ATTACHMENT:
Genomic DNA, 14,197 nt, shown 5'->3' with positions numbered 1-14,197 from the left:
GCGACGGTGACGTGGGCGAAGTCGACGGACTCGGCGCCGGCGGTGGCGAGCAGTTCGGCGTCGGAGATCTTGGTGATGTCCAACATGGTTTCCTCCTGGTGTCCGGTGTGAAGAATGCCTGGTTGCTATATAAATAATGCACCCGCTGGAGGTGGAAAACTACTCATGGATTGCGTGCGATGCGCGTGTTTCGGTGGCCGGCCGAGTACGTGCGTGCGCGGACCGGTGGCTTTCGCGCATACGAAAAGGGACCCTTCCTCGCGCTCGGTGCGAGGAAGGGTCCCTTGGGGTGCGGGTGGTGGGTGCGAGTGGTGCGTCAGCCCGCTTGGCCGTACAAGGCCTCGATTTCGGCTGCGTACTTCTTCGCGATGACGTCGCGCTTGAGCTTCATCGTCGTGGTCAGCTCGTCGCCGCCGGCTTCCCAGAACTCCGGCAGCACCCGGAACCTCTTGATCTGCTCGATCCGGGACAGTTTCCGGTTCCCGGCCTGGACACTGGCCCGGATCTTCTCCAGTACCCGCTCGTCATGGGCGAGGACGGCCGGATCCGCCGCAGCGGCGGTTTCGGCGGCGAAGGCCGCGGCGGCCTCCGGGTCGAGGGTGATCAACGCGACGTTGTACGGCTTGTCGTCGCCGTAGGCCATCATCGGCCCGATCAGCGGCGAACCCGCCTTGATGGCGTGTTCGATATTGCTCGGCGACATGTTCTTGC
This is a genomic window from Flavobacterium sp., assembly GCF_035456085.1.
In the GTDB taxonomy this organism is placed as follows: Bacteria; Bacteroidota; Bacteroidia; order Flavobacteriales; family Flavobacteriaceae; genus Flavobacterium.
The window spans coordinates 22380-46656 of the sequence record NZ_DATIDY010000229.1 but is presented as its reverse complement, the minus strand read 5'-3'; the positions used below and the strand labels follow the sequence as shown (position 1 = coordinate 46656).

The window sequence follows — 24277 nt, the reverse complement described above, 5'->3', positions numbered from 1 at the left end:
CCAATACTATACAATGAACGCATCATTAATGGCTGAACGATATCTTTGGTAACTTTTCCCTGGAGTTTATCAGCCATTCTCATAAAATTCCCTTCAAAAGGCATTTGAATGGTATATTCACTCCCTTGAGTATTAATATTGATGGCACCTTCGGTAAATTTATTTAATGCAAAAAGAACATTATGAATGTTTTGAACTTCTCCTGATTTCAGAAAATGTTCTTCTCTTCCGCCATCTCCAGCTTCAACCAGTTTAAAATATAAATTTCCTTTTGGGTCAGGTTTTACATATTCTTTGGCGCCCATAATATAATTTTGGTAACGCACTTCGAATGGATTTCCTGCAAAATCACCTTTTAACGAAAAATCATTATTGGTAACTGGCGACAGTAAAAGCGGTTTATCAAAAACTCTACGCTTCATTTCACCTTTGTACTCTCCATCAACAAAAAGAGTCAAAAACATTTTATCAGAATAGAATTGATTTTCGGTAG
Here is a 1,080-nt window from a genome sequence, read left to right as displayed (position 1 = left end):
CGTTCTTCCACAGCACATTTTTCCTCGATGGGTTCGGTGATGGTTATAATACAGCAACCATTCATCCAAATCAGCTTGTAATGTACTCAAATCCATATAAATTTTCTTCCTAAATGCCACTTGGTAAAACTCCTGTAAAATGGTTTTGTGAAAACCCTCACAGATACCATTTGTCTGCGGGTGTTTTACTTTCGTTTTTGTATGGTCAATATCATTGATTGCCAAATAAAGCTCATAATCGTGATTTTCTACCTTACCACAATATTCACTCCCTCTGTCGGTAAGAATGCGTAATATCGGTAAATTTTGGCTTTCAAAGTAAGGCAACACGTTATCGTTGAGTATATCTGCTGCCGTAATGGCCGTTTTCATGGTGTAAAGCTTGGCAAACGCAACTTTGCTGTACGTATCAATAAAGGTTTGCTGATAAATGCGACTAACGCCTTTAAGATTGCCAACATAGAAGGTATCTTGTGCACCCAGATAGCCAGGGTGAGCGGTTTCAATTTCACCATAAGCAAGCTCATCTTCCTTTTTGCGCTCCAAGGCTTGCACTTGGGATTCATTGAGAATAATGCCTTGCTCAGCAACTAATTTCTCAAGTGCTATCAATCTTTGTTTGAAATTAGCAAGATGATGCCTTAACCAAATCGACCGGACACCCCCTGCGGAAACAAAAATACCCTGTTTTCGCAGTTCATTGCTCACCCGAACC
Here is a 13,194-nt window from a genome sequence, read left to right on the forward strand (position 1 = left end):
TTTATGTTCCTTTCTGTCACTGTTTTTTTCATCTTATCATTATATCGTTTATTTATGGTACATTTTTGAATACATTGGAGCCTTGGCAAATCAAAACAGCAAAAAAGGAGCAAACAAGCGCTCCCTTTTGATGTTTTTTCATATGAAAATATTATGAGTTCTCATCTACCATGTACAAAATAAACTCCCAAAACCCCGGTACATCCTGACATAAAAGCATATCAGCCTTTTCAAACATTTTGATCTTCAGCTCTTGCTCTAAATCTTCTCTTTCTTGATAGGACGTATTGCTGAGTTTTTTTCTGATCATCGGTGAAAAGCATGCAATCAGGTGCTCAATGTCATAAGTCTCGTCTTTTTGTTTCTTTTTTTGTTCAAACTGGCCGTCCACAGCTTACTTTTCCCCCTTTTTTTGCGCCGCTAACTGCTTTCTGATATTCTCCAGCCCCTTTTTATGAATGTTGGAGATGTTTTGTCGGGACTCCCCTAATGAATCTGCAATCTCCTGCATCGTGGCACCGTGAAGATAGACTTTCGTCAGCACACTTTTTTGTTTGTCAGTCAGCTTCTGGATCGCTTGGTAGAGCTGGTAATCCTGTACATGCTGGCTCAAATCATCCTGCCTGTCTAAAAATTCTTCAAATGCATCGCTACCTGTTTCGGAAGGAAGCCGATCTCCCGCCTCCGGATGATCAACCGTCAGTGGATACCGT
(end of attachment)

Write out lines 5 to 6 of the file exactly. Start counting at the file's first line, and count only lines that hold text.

The window spans coordinates 22380-46656 of the sequence record NZ_DATIDY010000229.1 but is presented as its reverse complement, the minus strand read 5'-3'; the positions used below and the strand labels follow the sequence as shown (position 1 = coordinate 46656).

The window sequence follows — 24277 nt, the reverse complement described above, 5'->3', positions numbered from 1 at the left end: